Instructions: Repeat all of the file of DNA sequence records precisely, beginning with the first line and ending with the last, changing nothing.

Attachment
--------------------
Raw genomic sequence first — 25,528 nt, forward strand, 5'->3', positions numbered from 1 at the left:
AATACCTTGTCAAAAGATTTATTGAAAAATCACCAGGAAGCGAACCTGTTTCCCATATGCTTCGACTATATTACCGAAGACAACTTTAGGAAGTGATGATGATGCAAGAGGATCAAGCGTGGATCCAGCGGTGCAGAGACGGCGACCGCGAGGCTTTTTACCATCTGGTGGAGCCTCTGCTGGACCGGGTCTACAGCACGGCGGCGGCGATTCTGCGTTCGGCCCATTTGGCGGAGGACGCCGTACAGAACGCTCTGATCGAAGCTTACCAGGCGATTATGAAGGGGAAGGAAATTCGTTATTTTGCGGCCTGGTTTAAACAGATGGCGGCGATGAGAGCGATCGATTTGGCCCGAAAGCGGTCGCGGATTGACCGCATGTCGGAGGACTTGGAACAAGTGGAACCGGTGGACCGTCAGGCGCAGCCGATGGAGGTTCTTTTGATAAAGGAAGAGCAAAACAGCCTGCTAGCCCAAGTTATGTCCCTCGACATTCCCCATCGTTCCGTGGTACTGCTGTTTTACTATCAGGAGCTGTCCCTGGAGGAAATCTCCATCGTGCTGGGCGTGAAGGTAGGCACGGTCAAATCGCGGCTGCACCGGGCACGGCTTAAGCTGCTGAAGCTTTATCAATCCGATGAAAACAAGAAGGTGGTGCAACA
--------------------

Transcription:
Raw genomic sequence first — 25,528 nt, forward strand, 5'->3', positions numbered from 1 at the left:
AATACCTTGTCAAAAGATTTATTGAAAAATCACCAGGAAGCGAACCTGTTTCCCATATGCTTCGACTATATTACCGAAGACAACTTTAGGAAGTGATGATGATGCAAGAGGATCAAGCGTGGATCCAGCGGTGCAGAGACGGCGACCGCGAGGCTTTTTACCATCTGGTGGAGCCTCTGCTGGACCGGGTCTACAGCACGGCGGCGGCGATTCTGCGTTCGGCCCATTTGGCGGAGGACGCCGTACAGAACGCTCTGATCGAAGCTTACCAGGCGATTATGAAGGGGAAGGAAATTCGTTATTTTGCGGCCTGGTTTAAACAGATGGCGGCGATGAGAGCGATCGATTTGGCCCGAAAGCGGTCGCGGATTGACCGCATGTCGGAGGACTTGGAACAAGTGGAACCGGTGGACCGTCAGGCGCAGCCGATGGAGGTTCTTTTGATAAAGGAAGAGCAAAACAGCCTGCTAGCCCAAGTTATGTCCCTCGACATTCCCCATCGTTCCGTGGTACTGCTGTTTTACTATCAGGAGCTGTCCCTGGAGGAAATCTCCATCGTGCTGGGCGTGAAGGTAGGCACGGTCAAATCGCGGCTGCACCGGGCACGGCTTAAGCTGCTGAAGCTTTATCAATCCGATGAAAACAAGAAGGTGGTGCAACA